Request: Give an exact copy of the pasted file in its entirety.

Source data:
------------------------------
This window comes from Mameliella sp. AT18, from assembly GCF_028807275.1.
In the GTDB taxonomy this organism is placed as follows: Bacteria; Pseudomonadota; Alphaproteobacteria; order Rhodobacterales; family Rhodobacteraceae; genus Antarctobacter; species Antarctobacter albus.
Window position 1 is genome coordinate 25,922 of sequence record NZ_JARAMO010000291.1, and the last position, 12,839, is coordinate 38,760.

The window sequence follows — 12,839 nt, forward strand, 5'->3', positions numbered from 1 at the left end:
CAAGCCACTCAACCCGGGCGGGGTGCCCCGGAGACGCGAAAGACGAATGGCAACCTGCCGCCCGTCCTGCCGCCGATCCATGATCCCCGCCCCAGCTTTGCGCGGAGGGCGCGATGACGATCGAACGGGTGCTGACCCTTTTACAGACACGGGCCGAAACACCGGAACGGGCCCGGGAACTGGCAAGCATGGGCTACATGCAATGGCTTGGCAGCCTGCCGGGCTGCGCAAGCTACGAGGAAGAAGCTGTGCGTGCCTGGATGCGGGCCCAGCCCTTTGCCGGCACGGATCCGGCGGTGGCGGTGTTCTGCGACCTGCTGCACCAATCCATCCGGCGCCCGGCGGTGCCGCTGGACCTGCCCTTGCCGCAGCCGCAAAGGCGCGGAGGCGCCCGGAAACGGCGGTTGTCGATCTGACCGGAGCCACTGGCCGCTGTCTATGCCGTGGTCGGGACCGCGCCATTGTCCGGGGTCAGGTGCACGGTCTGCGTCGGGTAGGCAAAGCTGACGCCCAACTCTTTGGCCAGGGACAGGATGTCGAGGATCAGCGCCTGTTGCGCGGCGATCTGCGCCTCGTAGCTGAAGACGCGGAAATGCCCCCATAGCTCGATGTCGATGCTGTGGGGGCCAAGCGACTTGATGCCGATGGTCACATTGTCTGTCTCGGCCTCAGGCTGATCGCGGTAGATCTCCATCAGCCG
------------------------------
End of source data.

This window comes from Mameliella sp. AT18, from assembly GCF_028807275.1.
In the GTDB taxonomy this organism is placed as follows: Bacteria; Pseudomonadota; Alphaproteobacteria; order Rhodobacterales; family Rhodobacteraceae; genus Antarctobacter; species Antarctobacter albus.
Window position 1 is genome coordinate 25,922 of sequence record NZ_JARAMO010000291.1, and the last position, 12,839, is coordinate 38,760.

The window sequence follows — 12,839 nt, forward strand, 5'->3', positions numbered from 1 at the left end:
CAAGCCACTCAACCCGGGCGGGGTGCCCCGGAGACGCGAAAGACGAATGGCAACCTGCCGCCCGTCCTGCCGCCGATCCATGATCCCCGCCCCAGCTTTGCGCGGAGGGCGCGATGACGATCGAACGGGTGCTGACCCTTTTACAGACACGGGCCGAAACACCGGAACGGGCCCGGGAACTGGCAAGCATGGGCTACATGCAATGGCTTGGCAGCCTGCCGGGCTGCGCAAGCTACGAGGAAGAAGCTGTGCGTGCCTGGATGCGGGCCCAGCCCTTTGCCGGCACGGATCCGGCGGTGGCGGTGTTCTGCGACCTGCTGCACCAATCCATCCGGCGCCCGGCGGTGCCGCTGGACCTGCCCTTGCCGCAGCCGCAAAGGCGCGGAGGCGCCCGGAAACGGCGGTTGTCGATCTGACCGGAGCCACTGGCCGCTGTCTATGCCGTGGTCGGGACCGCGCCATTGTCCGGGGTCAGGTGCACGGTCTGCGTCGGGTAGGCAAAGCTGACGCCCAACTCTTTGGCCAGGGACAGGATGTCGAGGATCAGCGCCTGTTGCGCGGCGATCTGCGCCTCGTAGCTGAAGACGCGGAAATGCCCCCATAGCTCGATGTCGATGCTGTGGGGGCCAAGCGACTTGATGCCGATGGTCACATTGTCTGTCTCGGCCTCAGGCTGATCGCGGTAGATCTCCATCAGCCG